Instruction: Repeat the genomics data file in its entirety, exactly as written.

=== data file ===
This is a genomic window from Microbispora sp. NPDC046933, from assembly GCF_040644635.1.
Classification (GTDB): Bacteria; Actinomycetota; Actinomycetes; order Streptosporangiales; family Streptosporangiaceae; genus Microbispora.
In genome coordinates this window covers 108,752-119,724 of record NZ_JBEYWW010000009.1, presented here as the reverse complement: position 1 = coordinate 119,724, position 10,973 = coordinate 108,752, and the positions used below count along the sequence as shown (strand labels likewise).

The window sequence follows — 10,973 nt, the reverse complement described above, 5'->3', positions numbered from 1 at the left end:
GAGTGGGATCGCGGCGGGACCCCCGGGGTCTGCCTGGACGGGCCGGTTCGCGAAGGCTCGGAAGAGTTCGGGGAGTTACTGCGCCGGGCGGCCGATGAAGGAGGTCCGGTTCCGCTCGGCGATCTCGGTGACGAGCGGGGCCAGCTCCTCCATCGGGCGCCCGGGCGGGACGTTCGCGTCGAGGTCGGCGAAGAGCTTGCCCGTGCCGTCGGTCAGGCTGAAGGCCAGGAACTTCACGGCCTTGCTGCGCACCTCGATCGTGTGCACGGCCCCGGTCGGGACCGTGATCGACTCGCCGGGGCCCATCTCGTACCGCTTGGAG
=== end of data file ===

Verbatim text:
This is a genomic window from Microbispora sp. NPDC046933, from assembly GCF_040644635.1.
Classification (GTDB): Bacteria; Actinomycetota; Actinomycetes; order Streptosporangiales; family Streptosporangiaceae; genus Microbispora.
In genome coordinates this window covers 108,752-119,724 of record NZ_JBEYWW010000009.1, presented here as the reverse complement: position 1 = coordinate 119,724, position 10,973 = coordinate 108,752, and the positions used below count along the sequence as shown (strand labels likewise).

The window sequence follows — 10,973 nt, the reverse complement described above, 5'->3', positions numbered from 1 at the left end:
GAGTGGGATCGCGGCGGGACCCCCGGGGTCTGCCTGGACGGGCCGGTTCGCGAAGGCTCGGAAGAGTTCGGGGAGTTACTGCGCCGGGCGGCCGATGAAGGAGGTCCGGTTCCGCTCGGCGATCTCGGTGACGAGCGGGGCCAGCTCCTCCATCGGGCGCCCGGGCGGGACGTTCGCGTCGAGGTCGGCGAAGAGCTTGCCCGTGCCGTCGGTCAGGCTGAAGGCCAGGAACTTCACGGCCTTGCTGCGCACCTCGATCGTGTGCACGGCCCCGGTCGGGACCGTGATCGACTCGCCGGGGCCCATCTCGTACCGCTTGGAG